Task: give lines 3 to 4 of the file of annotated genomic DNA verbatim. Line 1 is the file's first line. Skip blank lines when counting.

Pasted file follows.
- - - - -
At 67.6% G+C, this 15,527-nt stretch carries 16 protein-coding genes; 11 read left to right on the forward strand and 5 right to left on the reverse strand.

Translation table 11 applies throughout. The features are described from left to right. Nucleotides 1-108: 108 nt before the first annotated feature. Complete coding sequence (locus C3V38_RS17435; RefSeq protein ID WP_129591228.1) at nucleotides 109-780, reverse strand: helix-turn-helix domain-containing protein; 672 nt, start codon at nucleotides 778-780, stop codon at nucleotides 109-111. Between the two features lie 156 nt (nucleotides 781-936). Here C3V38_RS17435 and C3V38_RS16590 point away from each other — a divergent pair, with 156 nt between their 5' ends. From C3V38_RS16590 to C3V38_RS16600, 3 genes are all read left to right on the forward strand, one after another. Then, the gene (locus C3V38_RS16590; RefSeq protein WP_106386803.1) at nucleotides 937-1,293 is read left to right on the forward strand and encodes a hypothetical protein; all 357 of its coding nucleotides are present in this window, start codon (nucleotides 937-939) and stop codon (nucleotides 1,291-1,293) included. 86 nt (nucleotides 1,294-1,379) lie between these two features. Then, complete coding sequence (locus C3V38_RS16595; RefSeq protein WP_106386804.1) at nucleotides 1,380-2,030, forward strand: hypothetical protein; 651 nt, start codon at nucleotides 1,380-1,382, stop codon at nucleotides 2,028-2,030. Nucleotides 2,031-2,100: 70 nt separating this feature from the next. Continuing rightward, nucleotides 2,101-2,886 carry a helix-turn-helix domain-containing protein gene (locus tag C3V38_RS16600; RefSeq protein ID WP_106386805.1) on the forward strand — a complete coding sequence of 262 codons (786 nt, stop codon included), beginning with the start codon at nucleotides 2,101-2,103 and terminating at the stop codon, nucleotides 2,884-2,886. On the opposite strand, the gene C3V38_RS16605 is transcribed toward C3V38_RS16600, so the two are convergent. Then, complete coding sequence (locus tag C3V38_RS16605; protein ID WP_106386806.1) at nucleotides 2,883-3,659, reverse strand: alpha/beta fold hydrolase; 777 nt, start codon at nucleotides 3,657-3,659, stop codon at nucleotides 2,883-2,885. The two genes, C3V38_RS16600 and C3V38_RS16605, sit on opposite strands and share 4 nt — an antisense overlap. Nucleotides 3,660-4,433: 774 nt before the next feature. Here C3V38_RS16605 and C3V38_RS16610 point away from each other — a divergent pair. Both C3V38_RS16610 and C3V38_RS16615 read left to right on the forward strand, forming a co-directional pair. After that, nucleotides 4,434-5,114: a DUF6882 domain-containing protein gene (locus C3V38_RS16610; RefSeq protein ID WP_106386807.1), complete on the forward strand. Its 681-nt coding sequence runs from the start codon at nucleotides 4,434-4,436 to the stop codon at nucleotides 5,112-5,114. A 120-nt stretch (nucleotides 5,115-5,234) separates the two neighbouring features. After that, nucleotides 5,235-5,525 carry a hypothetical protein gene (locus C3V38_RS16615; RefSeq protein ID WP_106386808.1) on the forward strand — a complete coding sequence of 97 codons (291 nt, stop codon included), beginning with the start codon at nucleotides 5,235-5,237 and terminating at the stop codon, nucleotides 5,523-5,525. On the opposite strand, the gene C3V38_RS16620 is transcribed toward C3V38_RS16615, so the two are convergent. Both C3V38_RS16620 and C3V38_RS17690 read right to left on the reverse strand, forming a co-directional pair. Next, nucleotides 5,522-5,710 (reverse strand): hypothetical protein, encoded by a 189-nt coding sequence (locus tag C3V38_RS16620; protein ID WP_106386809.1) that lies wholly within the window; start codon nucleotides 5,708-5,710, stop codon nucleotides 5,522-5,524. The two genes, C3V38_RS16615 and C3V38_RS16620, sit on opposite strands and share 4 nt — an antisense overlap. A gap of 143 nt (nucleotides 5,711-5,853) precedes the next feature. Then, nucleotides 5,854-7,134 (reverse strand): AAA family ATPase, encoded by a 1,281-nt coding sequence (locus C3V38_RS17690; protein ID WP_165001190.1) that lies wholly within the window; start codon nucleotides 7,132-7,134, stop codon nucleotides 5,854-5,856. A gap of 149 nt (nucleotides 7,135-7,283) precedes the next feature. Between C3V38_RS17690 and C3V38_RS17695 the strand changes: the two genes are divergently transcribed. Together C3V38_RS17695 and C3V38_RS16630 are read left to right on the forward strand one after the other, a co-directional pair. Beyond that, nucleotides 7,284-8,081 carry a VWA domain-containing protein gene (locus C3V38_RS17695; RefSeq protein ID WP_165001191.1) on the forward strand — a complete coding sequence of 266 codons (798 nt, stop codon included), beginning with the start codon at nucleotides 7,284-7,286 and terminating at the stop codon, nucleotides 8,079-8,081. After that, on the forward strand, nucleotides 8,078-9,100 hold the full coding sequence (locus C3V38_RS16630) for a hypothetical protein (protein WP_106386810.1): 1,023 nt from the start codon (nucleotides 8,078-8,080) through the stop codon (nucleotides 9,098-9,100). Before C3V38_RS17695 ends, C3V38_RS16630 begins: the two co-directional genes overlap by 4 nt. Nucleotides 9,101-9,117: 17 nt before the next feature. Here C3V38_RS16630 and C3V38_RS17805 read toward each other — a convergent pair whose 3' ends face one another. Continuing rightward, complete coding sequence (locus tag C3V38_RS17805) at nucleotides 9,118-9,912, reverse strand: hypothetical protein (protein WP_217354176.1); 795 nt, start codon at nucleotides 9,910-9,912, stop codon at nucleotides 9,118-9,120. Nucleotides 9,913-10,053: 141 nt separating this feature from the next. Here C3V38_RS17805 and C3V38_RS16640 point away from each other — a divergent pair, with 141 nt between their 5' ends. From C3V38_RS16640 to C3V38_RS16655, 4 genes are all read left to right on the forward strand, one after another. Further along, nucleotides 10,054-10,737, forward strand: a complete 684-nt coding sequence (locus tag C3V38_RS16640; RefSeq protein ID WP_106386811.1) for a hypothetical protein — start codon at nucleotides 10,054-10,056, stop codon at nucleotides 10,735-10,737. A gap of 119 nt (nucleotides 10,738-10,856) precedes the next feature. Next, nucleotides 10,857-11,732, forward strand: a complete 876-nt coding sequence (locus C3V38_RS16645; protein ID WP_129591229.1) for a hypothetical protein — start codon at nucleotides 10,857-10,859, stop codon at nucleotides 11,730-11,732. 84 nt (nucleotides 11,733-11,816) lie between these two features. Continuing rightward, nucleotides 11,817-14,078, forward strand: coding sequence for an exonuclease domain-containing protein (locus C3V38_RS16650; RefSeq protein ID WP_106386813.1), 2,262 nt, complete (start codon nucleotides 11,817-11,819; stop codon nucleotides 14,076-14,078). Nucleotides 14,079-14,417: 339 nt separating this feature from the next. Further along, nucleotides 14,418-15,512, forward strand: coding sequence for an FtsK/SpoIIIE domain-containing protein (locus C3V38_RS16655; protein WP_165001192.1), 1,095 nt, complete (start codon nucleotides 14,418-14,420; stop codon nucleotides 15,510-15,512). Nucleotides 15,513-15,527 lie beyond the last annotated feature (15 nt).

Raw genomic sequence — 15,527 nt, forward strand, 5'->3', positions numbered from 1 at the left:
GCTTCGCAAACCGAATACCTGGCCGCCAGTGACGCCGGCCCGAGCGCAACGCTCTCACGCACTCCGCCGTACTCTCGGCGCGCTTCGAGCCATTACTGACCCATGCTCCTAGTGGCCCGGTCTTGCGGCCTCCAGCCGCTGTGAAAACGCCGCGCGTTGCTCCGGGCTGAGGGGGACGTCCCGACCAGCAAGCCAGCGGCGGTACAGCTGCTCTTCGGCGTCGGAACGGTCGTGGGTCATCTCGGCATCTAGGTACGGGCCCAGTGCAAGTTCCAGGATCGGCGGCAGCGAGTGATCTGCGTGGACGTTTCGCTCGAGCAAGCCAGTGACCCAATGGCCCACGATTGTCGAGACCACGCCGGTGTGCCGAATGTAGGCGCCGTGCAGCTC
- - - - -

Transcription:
Raw genomic sequence — 15,527 nt, forward strand, 5'->3', positions numbered from 1 at the left:
GCTTCGCAAACCGAATACCTGGCCGCCAGTGACGCCGGCCCGAGCGCAACGCTCTCACGCACTCCGCCGTACTCTCGGCGCGCTTCGAGCCATTACTGACCCATGCTCCTAGTGGCCCGGTCTTGCGGCCTCCAGCCGCTGTGAAAACGCCGCGCGTTGCTCCGGGCTGAGGGGGACGTCCCGACCAGCAAGCCAGCGGCGGTACAGCTGCTCTTCGGCGTCGGAACGGTCGTGGGTCATCTCGGCATCTAGGTACGGGCCCAGTGCAAGTTCCAGGATCGGCGGCAGCGAGTGATCTGCGTGGACGTTTCGCTCGAGCAAGCCAGTGACCCAATGGCCCACGATTGTCGAGACCACGCCGGTGTGCCGAATGTAGGCGCCGTGCAGCTC